Tuesday, April 14, 2015

Kroger Shareholders Withdraw Proposal on Agricultural Workers

By Amanda Maine, J.D.

Grocery retailer The Kroger Co. has informed the SEC that proponents of a shareholder proposal that would urge the company to purchase produce from growers that comply with the Fair Food Program have withdrawn the proposal.

Proposal. Kroger shareholders Glenmary Home Missioners and Mary H. DuPree (Proponents) submitted a shareholder proposal to be included in the company’s proxy for its 2015 annual meeting of shareholders that urged the board of directors to take the necessary steps to join the Fair Food Program. According to the proposal, Kroger’s current Vendor Code of Conduct is inadequate to protect the brand because it is based heavily on compliance with the law, and U.S. agricultural workers are excluded from many of the labor laws that apply to other U.S. workers. The proponents also cited Justice Department prosecutions of cases amounting to “modern-day slavery” in the U.S. agriculture industry.

According to the Proponents, the Fair Food Program is an internationally recognized program based on strict compliance with a human rights-based code of conduct that prevents forced labor of any type. Adopting the Fair Food Program’s code of conduct can help prevent violations of human rights in Kroger’s supply chain, which can lead public protests, a loss of consumer confidence, and a negative impact on shareholder value, the Proponents stated.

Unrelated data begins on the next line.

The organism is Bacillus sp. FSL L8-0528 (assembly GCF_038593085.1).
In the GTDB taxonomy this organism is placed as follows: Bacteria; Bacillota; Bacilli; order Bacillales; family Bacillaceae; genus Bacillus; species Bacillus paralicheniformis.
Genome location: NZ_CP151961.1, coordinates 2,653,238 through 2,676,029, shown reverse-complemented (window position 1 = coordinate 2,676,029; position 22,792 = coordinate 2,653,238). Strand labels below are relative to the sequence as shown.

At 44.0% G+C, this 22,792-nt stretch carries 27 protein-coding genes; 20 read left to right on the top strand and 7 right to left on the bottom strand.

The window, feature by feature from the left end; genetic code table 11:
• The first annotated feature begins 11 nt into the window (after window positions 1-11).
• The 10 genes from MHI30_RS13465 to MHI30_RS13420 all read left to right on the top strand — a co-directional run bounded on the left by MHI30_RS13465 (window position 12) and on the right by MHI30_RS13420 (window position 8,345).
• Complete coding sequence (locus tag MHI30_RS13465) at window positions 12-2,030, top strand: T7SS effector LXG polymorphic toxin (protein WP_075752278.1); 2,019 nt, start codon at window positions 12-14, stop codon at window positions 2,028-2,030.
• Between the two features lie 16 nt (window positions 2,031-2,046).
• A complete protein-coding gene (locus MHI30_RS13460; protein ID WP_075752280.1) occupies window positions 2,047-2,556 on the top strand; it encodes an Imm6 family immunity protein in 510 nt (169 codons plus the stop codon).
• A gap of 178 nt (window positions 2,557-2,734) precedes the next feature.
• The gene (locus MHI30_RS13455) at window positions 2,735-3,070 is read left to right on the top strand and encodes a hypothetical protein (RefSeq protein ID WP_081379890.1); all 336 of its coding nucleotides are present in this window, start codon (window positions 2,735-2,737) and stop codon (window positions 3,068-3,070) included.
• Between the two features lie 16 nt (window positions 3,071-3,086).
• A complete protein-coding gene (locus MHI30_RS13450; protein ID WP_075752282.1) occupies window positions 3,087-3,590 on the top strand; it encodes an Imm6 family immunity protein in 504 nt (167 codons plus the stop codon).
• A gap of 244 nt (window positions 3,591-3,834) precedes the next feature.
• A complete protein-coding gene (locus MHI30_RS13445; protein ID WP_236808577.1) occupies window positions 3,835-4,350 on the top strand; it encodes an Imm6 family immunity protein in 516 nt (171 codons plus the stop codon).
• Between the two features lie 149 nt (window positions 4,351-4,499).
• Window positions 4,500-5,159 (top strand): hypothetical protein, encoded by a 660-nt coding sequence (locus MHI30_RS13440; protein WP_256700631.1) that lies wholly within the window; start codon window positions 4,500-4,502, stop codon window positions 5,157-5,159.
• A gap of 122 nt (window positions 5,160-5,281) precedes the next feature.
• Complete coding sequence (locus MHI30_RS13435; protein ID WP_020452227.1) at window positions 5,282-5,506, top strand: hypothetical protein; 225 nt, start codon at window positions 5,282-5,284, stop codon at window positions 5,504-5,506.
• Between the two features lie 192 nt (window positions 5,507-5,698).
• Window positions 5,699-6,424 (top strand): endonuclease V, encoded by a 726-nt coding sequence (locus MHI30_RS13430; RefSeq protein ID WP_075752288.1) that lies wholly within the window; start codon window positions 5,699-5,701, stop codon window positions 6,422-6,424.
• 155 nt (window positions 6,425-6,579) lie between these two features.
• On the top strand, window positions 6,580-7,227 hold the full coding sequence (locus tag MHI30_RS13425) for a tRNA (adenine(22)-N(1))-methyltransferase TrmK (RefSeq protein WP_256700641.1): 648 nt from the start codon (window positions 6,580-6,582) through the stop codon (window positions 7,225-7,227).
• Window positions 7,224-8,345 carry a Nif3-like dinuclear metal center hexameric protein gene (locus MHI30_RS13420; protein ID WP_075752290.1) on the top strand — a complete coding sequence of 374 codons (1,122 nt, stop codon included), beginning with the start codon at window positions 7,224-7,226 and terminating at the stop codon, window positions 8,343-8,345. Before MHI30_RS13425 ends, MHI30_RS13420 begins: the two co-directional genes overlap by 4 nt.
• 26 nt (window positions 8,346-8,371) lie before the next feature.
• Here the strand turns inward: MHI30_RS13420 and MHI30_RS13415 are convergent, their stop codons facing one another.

Withdrawal of proposal. In its letter to the SEC requesting that it be allowed to omit the proposal from its proxy, Kroger argued that the proposal sought to micromanage the company by enabling shareholders to dictate Kroger’s relationships with suppliers. As such, the proposal is excludable under Rule 14a-8(i)(7) because it infringes on the board’s and on management’s ability to control the day-to-day operations of the company, according to Kroger.

However, Calvert Investments, writing on behalf of the Proponents, sent a letter to Kroger indicating that they have agreed to withdraw the proposal. In the letter, Calvert cited “the positive steps the company is taking to improve the standards within the company,” including changes to Kroger’s Vendor Code of Conduct. The letter added that the Proponents look forward to working with Kroger to improve its supply chain audits, especially regarding social responsibility.

Kroger informed the Division of Corporate Finance of the Proponents’ withdrawal of their proposal. The Division acknowledged the withdrawal and stated it would have no further comment on the matter.